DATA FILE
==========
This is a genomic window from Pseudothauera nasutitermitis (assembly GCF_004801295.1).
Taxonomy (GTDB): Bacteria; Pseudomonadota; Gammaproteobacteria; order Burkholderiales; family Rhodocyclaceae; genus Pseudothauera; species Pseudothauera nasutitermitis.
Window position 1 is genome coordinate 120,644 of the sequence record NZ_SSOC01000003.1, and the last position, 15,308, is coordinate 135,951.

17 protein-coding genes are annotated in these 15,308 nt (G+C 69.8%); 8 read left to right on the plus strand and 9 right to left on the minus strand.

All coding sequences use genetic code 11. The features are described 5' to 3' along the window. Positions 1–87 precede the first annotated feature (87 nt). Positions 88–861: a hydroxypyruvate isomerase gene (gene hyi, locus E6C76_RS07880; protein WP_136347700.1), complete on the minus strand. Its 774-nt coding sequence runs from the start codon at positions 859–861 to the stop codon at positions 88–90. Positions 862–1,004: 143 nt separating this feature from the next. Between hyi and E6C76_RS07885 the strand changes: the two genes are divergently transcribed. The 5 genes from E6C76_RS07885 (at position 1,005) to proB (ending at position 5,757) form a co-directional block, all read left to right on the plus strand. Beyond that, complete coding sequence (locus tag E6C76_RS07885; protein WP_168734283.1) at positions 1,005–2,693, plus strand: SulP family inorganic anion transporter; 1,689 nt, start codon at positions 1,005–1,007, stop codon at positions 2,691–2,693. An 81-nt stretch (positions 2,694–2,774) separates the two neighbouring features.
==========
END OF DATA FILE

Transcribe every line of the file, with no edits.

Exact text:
This is a genomic window from Pseudothauera nasutitermitis (assembly GCF_004801295.1).
Taxonomy (GTDB): Bacteria; Pseudomonadota; Gammaproteobacteria; order Burkholderiales; family Rhodocyclaceae; genus Pseudothauera; species Pseudothauera nasutitermitis.
Window position 1 is genome coordinate 120,644 of the sequence record NZ_SSOC01000003.1, and the last position, 15,308, is coordinate 135,951.

17 protein-coding genes are annotated in these 15,308 nt (G+C 69.8%); 8 read left to right on the plus strand and 9 right to left on the minus strand.

All coding sequences use genetic code 11. The features are described 5' to 3' along the window. Positions 1–87 precede the first annotated feature (87 nt). Positions 88–861: a hydroxypyruvate isomerase gene (gene hyi, locus E6C76_RS07880; protein WP_136347700.1), complete on the minus strand. Its 774-nt coding sequence runs from the start codon at positions 859–861 to the stop codon at positions 88–90. Positions 862–1,004: 143 nt separating this feature from the next. Between hyi and E6C76_RS07885 the strand changes: the two genes are divergently transcribed. The 5 genes from E6C76_RS07885 (at position 1,005) to proB (ending at position 5,757) form a co-directional block, all read left to right on the plus strand. Beyond that, complete coding sequence (locus tag E6C76_RS07885; protein WP_168734283.1) at positions 1,005–2,693, plus strand: SulP family inorganic anion transporter; 1,689 nt, start codon at positions 1,005–1,007, stop codon at positions 2,691–2,693. An 81-nt stretch (positions 2,694–2,774) separates the two neighbouring features.